The SPI-encoded regulators HilD and SsrA/B played no detectable role in PssrA induction. The alternate sigma factor RpoS is better at transcribing relaxed DNA than is the primary housekeeping sigma factor RpoD , and the elevated level of RpoS during stationary phase correlates with ssrA expression in standard laboratory conditions, but deletion of rpoS did not reduce PssrA induction by novobiocin (Figure S1B).
Previous experiments in S. enterica have shown that the ompR-envZ promoter (PompR) is induced by high concentrations of novobiocin at late stages of growth, and that OmpR is an auto-regulator of this induction . We found that PompR is also activated by low concentrations of novobiocin during exponential growth, and FIS and OmpR-EnvZ contribute to this induction (Figure 1B). Deletion of hilD did not affect PompR induction. However, PompR activity was unexpectedly elevated in the ΔssrA/B mutant, suggesting that SsrA/B may directly or indirectly regulate ompR expression.
Because SPI-1 and SPI-2 genes are usually observed to have inverse expression patterns, we expected SPI-1 genes to be insensitive or repressed by DNA relaxation. We tested the effects of novobiocin treatment on expression of the master regulators hilA, hilC, and hilD, and were surprised to find that both the hilC and hilD promoters (PhilC and PhilD) were induced by DNA relaxation (Figure 1B). PhilA was insensitive to DNA relaxation (Figure S1A), suggesting that the inducing signal is limited to PhilC and PhilD (Figure 1A). Like PssrA, PhilC required both FIS and OmpR-EnvZ for induction; yet unlike PssrA, the absence of FIS was not compensated by increasing concentrations of novobiocin. Consistent with its role as a transcriptional activator, HilD was required for full activation of PhilC (Figure 1B). SsrA/B did not contribute to PhilC induction. PhilD was unique among the four promoters in having higher expression in the absence of ompR and envZ, but it nevertheless required FIS for full activation (Figure 1B). PhilD induction was unaffected by the absence of SsrA/B or HilD. Quantitative PCR measurement of ssrA, ompR, hilC, hilD, and hilA mRNA levels confirmed the results obtained from the reporter gene fusions (Figure S1C).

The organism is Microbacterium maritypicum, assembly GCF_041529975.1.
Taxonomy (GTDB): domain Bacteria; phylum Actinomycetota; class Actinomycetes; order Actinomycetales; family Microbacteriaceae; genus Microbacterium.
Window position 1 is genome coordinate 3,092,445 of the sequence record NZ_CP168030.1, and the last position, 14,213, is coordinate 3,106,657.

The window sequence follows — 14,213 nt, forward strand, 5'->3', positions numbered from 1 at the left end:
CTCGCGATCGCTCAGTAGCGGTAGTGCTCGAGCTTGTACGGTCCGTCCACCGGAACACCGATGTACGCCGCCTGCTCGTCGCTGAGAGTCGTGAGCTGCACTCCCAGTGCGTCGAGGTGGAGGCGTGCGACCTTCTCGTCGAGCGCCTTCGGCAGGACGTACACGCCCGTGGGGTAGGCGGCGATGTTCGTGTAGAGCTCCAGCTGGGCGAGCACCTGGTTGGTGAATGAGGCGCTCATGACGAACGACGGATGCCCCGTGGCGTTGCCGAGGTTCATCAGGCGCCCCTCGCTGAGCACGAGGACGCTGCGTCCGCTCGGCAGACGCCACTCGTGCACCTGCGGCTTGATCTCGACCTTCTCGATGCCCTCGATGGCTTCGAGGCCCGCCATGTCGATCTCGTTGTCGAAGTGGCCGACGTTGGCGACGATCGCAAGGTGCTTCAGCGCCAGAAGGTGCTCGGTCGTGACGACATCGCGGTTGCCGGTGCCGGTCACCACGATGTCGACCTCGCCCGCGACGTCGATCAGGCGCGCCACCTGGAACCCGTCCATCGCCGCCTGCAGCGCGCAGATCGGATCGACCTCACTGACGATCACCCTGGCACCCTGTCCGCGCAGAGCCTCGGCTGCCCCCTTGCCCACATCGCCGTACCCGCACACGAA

OmpR requires DNA relaxation to stimulate transcription
Having found that OmpR and relaxed DNA supercoiling work in concert to stimulate transcription from PssrA, PhilC, and PompR, we wished to test the relative contributions of OmpR and DNA topology to promoter function. To this end, the ompR-envZ operon (ompB) was cloned under the control of the arabinose-inducible PBAD promoter in a ΔompB mutant. PssrA expression increased only very slightly when ompB was overexpressed (0.2% arabinose) in the absence of DNA relaxation (Figure 2). In contrast, DNA relaxation in the complete absence of OmpR (empty pBAD vector) had a stimulatory effect on PssrA; this activation was higher in cells carrying pBADompB, likely due to leaky transcription of ompB in the absence of arabinose. The combination of ompB over-expression and DNA relaxation had the strongest stimulatory effect, confirming that OmpR and DNA relaxation work in concert to activate PssrA. The combination of ompB over-expression and DNA relaxation also resulted in maximal expression of PhilC and PompR, however the effect was more subtle for PhilC (Figure 2). Consistent with the results presented in Figure 1B, PhilD was repressed by ompB expression, and this repression occurred in both the absence and presence of DNA relaxation. Repression of PhilD was strongest at the lower concentration of novobiocin (15 µg/ml), raising the possibility that a high degree of DNA relaxation reduces repression by OmpR, perhaps through elevated HilC levels brought about by DNA relaxation (Figure 1A).